Interview Investor

A Chat with Hideki Fujita of Segnel Ventures

“I spend a lot of my time with my founders,” said Hideki Fujita, Founder of Segnel, when discussing his role as a venture capitalist.

Originally from Japan, Hideki has been in the venture capital (VC) business since the beginning of his career. He started with Jafco, the largest VC firm in Japan, and later moved to Gree, one of the largest mobile social gaming companies, where he was involved in the company’s strategic investments into the mobile gaming industry in the Japanese and Chinese markets.

After leaving Gree, Hideki co-founded Coent Venture Partners with Shuhei Morofuji, who founded SMS, a healthcare information service for the elderly in Japan. And soon after in May 2015, Hideki set up Segnel Ventures, which is also backed by Morofuji.

Segnel, fully run by Hideki, has a very clear objective to focus its investment in Southeast Asia and South Asia. Within a short period of time, Segnel has invested in 14 companies (as at the time of writing),most of them are Malaysia-based and amongst the startups are KFIT, Favful, and SaltyCustoms. Segnel has one exit — Watch Over Me, which was acquired by Carousell in August 2016.

I need to understand the founders, and they need to understand me.

“The most important thing in the venture capital business, to me, is understanding of the people behind the business,” said the 35-year-old venture capitalists, “It is extremely important to understand the business and the market. But understanding of the founders is very important.”

Hideki values spending time getting to know the people his is planning to work with — their passion, motivation, aspiration, strengths and weaknesses. “I need to understand them (founders),” said Hideki, “And they (founders) need to understand me.”

Having a good grasp on each other’s personality goes a long way. “When the business is good, it is easy to communicate,” Hideki explained, “But (in business) you are often faced with difficult situations and there may be arguments.” Therefore, if the parties involved have taken the time to truly communicate and set expectations, conflicts will be much easier to be resolved.

“But it is not easy,” Hideki admitted that understanding a human is a complex task, not to mention having to overcome barriers in the culturally diverse Southeast Asia. Certainly, it requires high intention and sincere effort.

Straddling on Both Sides 

Hideki, besides being an investor, is also an entrepreneur. Not the commonly seen entrepreneur turned investor, but concurrently an investor and a founder of a startup.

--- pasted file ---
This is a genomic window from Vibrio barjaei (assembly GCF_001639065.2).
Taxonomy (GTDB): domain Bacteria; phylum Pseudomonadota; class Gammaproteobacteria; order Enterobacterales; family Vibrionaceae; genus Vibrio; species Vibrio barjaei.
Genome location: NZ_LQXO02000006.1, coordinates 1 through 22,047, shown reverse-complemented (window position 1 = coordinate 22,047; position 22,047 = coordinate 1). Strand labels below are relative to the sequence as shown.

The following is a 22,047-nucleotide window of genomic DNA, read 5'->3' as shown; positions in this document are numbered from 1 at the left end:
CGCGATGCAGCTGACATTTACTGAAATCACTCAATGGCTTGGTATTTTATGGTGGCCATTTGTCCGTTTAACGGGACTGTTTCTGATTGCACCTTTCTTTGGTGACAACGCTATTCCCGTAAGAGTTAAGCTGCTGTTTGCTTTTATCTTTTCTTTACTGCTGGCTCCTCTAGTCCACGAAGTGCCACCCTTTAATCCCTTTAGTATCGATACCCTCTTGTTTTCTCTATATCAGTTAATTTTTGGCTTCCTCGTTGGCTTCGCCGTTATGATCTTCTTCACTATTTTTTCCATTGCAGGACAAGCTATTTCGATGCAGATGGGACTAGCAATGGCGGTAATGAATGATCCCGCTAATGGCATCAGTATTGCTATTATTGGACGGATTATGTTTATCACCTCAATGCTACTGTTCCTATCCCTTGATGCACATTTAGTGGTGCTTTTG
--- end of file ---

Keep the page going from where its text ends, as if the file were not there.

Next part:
In 2015, Hideki co-founded Perobox, a media and e-commerce platform for pet owners. His startup, based in Singapore, is about a year old and ready for market expansion. Being a founder, he has to go through the same process of business growth like every other founder in Southeast Asia – building business model, acquiring customers, marketing, raising funds, etc.

Hideki’s dual role puts him in a vantage point where he gets to understand both sides of the story, especially when it comes to fundraising. He is able to relate and advise founders in a more meaningful way.

Don’t Propose on the First Date 

Many people, including Hideki, agree that investing is like a a marriage, which has a process that goes like this: get introduced to each other, getting to know more about the other person, a proposal, a promise for commitment, and then spending a lot more time on communication (in good times and bad times).

It is not good that when you meet for the first time, you go straight into talking about only fundraising

However, in reality, as Hideki revealed, entrepreneurs would often rush to the investors with the expectation to score on the first encounter. “It is like you propose for a marriage on your first date,” joked Hideki.

“It is not good that when you meet for the first time, you go straight into talking about only fundraising. We have to talk about who we are, what we provide and where we go from here in order to understand each other,” Hideki stressed.

Hideki comes across as a very down to earth and earnest person, who is certainly very passionate in what he does — be it in investing or running a business.

Hideki has plans for Segnel to be one of the top seed investors in Southeast Asia, not only on the number of investment but also on quality growth of the portfolio companies. In the long run, he wishes to bring in more investors and founders from Japan to this region.

Segnel invests independently with ticket size ranges from US$10-500K, and it focuses consumer internet services like marketplace, mobile based applications, e-commerce, media and ed-tech.

You may log on to www.segnel.com to learn more about Hideki and Segnel Ventures. 

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